Glastonbury is now the best known, longest running and most pre-eminent music festival in the world. Fuelled by a staggering range of music, the movie will embrace the spirit, characters and overwhelming experiences of the festival as it reflects the extraordinary world changes of the last three decades.
In 1970, a young farmer named Michael Eavis opened his 150-acre farm to 1,500 people who paid one pound each to watch a handful of pop and folk stars perform all weekend long, and the Glastonbury Festival was born.
For most of the past 30 years, the Worthy Farm in Glastonbury has provided a delirious outdoor concert for thousands of people over the summer-solstice weekend at the end of June.
Julien Temple (director of the Sex Pistols documentary "The Filth and the Fury") spent a few years collecting footage from every single Glastonbury Festival, ranging from professional outtakes from the film Nicolas Roeg made about the 1971 event to amateur home videos collected from the attendees themselves, often retrieved from forgotten corners of closets and attics.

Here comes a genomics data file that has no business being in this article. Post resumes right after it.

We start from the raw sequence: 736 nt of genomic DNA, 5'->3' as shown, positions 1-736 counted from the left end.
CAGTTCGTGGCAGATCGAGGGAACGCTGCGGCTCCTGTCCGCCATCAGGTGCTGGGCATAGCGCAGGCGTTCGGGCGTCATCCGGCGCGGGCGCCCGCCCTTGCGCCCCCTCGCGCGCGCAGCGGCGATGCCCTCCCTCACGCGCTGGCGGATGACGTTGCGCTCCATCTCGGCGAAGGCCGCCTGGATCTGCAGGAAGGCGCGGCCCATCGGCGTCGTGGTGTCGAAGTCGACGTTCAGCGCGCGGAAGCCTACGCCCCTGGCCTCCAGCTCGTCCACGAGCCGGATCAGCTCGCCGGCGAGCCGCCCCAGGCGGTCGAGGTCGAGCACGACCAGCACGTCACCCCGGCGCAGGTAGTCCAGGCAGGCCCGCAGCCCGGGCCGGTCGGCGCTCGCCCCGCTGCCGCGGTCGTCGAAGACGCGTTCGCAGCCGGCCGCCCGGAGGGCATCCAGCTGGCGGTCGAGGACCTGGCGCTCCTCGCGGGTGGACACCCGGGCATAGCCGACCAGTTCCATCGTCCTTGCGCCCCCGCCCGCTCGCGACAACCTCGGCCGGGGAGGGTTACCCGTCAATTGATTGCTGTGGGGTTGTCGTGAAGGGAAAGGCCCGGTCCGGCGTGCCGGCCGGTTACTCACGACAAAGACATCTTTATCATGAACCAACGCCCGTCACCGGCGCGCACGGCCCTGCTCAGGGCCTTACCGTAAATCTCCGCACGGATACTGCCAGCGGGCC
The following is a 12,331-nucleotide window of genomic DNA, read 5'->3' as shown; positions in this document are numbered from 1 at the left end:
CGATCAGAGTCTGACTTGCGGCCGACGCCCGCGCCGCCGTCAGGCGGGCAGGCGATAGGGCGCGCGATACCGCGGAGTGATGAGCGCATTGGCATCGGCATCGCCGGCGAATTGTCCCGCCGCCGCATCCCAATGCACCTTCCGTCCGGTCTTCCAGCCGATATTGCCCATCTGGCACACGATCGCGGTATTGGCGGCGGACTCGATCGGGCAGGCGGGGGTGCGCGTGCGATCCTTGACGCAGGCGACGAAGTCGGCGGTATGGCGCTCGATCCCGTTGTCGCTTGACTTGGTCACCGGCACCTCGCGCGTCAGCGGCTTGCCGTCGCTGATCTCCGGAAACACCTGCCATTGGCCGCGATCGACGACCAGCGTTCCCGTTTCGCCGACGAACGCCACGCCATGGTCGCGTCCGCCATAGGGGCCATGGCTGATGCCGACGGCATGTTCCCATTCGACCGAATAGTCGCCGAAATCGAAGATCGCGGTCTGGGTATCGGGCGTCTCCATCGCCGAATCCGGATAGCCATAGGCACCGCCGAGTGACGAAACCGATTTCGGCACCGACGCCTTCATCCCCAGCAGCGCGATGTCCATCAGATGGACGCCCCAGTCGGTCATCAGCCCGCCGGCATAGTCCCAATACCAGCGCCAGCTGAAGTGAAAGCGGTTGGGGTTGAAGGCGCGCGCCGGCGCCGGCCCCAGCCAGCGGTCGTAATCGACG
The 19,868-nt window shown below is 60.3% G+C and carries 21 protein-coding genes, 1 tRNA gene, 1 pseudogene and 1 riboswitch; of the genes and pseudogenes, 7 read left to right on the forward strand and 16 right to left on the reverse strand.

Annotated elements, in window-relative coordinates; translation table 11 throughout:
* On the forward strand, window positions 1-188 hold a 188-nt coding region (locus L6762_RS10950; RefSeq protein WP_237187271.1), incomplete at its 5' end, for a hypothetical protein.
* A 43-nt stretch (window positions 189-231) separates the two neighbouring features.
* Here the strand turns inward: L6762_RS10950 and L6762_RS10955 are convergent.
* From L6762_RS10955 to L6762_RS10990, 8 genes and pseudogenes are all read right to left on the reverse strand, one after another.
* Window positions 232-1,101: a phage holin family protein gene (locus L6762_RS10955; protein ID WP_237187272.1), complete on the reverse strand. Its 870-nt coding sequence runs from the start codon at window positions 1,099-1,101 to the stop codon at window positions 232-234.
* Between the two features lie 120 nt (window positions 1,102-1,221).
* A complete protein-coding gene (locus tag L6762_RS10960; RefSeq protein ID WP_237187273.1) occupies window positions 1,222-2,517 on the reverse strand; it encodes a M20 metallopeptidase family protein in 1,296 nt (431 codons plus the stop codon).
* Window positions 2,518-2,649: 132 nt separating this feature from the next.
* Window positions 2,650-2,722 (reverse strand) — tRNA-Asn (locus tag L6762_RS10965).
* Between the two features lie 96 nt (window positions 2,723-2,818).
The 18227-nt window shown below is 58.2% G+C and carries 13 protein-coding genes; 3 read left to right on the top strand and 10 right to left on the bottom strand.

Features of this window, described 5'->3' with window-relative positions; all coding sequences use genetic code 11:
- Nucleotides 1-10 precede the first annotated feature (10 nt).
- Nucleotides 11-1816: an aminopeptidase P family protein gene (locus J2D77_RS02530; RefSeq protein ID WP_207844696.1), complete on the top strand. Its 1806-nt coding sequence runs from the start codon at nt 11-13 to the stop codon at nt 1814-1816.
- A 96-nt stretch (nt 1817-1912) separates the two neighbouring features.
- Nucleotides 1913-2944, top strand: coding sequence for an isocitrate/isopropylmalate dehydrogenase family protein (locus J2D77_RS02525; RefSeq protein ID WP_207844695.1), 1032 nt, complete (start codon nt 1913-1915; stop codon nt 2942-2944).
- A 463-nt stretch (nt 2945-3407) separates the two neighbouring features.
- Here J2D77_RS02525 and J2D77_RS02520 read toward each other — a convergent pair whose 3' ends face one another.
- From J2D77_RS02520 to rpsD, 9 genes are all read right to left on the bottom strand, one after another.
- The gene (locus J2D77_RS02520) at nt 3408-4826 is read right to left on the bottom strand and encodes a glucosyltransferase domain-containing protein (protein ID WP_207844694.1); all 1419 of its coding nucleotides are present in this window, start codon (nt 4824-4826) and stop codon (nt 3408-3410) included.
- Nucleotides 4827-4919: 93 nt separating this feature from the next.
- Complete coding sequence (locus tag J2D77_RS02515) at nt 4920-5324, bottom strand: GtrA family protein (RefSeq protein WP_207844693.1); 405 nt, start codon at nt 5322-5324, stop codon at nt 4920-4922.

Interweaving images of impromptu art happenings, skeptical locals, and stirring performances by music legends, not to mention the unbridled energy of each successive generation of youthful music fans, Glastonbury skillfully chronicles the evolution of the longest-running music festival in the world.
David Bowie, Coldplay, Radiohead, Oasis, Chemical Brothers, Velvet Underground, Primal Scream, The Cure and more.